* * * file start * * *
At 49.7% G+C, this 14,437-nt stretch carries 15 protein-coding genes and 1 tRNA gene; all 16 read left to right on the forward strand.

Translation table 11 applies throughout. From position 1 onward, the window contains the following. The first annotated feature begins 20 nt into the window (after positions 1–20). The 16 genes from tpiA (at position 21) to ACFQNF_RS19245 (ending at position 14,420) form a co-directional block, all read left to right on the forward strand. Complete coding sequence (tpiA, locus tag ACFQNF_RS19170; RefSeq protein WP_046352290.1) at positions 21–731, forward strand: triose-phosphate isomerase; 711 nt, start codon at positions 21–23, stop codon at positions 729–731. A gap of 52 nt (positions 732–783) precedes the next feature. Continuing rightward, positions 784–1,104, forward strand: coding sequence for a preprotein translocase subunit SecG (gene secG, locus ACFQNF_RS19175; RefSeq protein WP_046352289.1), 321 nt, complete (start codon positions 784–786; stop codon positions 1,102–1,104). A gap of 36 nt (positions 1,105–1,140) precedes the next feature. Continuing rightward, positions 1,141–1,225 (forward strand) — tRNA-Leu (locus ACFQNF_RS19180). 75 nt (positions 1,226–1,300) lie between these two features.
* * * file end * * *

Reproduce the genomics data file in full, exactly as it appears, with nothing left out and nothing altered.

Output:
At 49.7% G+C, this 14,437-nt stretch carries 15 protein-coding genes and 1 tRNA gene; all 16 read left to right on the forward strand.

Translation table 11 applies throughout. From position 1 onward, the window contains the following. The first annotated feature begins 20 nt into the window (after positions 1–20). The 16 genes from tpiA (at position 21) to ACFQNF_RS19245 (ending at position 14,420) form a co-directional block, all read left to right on the forward strand. Complete coding sequence (tpiA, locus tag ACFQNF_RS19170; RefSeq protein WP_046352290.1) at positions 21–731, forward strand: triose-phosphate isomerase; 711 nt, start codon at positions 21–23, stop codon at positions 729–731. A gap of 52 nt (positions 732–783) precedes the next feature. Continuing rightward, positions 784–1,104, forward strand: coding sequence for a preprotein translocase subunit SecG (gene secG, locus ACFQNF_RS19175; RefSeq protein WP_046352289.1), 321 nt, complete (start codon positions 784–786; stop codon positions 1,102–1,104). A gap of 36 nt (positions 1,105–1,140) precedes the next feature. Continuing rightward, positions 1,141–1,225 (forward strand) — tRNA-Leu (locus ACFQNF_RS19180). 75 nt (positions 1,226–1,300) lie between these two features.